The wound was so deep, that it took the vet three layers of stitches to close the wound up.  The time was evening, and there wasn't much light left.  We had to lead Harley up to the front of the house, where the vet's truck was parked.  Thomas held a light for the vet.  I held Harley's head.  The vet gave him a shot to make him sleepy.  Part way through the stitching, I nearly passed out. Wyatt was hanging around, doing whatever we asked.  I had to tell him to get me a chair quickly!  Hurry!  I was feeling so light headed... a combination of a long day, heat, and probably just a little stress.  Wyatt made it just in time with the chair.  Ellie came out of the house and went right back in.  She couldn't look at Harley like that.
So, here is the wound, all stitched up and healing.  I had many mornings of going out to put antibiotic cream on Harley, and fly spray.

And here is the wound, stitches removed, and healing nicely.
I took this picture to show the size difference between Harley and Toy Pony, but I took the picture right after the one above.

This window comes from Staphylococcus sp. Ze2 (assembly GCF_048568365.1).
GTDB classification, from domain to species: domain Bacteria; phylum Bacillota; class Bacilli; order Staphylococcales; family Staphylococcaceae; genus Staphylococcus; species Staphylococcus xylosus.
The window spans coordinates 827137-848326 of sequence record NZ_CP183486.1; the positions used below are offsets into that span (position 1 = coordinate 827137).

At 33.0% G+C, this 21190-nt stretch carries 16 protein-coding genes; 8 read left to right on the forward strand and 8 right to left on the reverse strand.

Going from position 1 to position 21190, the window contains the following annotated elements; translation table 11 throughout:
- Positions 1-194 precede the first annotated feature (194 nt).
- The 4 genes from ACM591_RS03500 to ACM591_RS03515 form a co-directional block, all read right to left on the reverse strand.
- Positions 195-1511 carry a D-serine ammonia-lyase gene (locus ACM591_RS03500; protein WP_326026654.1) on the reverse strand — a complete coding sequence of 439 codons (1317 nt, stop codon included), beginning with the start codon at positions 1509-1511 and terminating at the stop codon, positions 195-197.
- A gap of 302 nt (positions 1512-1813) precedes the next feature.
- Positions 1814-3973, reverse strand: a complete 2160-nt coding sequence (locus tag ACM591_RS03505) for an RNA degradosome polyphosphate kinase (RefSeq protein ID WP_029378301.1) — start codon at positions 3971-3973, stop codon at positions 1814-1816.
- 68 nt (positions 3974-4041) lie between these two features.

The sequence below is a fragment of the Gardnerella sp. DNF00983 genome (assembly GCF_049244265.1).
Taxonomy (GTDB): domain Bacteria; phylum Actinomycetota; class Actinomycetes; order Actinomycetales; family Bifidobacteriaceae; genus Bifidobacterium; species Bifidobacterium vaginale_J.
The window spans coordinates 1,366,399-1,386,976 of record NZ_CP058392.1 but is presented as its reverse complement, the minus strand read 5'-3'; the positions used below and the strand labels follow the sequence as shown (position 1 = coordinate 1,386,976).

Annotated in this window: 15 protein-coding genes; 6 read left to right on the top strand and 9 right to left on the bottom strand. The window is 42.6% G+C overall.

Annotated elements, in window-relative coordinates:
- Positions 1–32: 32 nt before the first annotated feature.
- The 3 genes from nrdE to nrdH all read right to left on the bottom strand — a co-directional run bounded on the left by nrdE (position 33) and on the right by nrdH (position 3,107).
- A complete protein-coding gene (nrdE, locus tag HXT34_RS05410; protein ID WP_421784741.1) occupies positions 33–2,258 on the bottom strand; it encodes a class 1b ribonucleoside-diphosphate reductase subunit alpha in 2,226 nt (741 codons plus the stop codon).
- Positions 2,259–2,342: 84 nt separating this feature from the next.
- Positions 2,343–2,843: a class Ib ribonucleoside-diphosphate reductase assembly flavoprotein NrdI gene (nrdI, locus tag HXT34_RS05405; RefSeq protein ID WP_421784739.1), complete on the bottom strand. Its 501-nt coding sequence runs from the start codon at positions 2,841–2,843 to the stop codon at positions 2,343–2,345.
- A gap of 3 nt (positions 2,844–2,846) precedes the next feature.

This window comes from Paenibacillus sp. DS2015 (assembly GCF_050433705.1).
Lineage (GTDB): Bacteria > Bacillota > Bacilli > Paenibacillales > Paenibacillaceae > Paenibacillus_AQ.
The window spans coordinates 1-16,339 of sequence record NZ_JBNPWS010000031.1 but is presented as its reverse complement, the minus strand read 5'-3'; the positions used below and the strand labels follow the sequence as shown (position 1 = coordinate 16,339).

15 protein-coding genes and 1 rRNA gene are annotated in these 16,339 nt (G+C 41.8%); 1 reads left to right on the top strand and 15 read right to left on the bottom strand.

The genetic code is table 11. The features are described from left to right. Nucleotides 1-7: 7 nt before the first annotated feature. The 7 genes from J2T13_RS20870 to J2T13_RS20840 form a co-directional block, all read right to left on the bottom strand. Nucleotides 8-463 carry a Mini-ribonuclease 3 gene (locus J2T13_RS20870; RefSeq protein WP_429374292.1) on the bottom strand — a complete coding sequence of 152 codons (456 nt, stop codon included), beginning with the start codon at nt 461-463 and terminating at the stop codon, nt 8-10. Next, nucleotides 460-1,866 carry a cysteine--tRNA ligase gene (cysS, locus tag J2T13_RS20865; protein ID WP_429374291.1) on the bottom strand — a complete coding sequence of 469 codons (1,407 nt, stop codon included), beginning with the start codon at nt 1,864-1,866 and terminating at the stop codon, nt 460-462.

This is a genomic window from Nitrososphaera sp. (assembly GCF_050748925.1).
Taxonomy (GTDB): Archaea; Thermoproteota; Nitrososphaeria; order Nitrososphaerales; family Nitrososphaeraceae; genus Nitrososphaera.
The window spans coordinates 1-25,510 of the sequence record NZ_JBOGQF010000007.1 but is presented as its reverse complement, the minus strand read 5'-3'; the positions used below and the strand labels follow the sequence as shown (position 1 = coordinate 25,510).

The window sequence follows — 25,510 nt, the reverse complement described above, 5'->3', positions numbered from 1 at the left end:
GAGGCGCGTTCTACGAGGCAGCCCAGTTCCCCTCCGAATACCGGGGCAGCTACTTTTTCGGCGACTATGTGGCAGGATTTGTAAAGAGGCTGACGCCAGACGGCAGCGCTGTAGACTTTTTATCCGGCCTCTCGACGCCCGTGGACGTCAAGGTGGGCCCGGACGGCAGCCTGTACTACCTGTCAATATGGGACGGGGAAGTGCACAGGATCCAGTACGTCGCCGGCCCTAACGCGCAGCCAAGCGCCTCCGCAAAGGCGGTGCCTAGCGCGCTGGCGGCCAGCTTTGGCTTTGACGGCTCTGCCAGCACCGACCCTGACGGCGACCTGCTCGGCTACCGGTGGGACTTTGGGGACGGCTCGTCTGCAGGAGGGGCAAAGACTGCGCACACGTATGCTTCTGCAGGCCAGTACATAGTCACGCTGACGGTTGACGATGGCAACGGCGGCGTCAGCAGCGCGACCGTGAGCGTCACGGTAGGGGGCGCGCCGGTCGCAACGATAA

Hopefully there won't be any more vet calls in the near future.

Monday, May 13, 2013

Toy Pony and Colic

In February, I was at the annual Homeschool Mom's Retreat.  One of the rare things I do just for me.  I don't like being away from my family, but this is just a Saturday thing.  We have chocolates, water, and soda pops all day long.  There are yummy homemade muffins for as long as they last.  We are also served a catered lunch!  Every year, and this was my 6th year going, there is an amazing speaker that just speaks God's love and encouragement to the heart of a weary homeschool mom.  I know that the experience is different for everyone there, but we all leave refreshed.

My family usually doesn't call, or even text much, when I go to the retreat, but this year was different.  I got a text to pray for Toy Pony because "she is sick, sick, sick."  My husband is a joker, so I wasn't sure if he was serious, but I soon found out that she was indeed sick.

The night before was one of those rare nights that we left the pony out in the pasture, instead of locking her up in her barn stall (to keep her from getting foundered).  We had a snowy winter this year, though, so we figured she couldn't dig up enough green grass to make her sick.  When Thomas went out that morning (after I left) to give the animals food, Toy Pony did not come to the barn.  He made all kids of noise and called her.   He looked all over for her to come running, she is usually beats the human to the barn, and she always beats the horse.  He considered getting on the 4-wheeler to go look for her, until he thought he saw her head pop up in the snow in the treed area of the pasture.  She still did not come, so he went to her.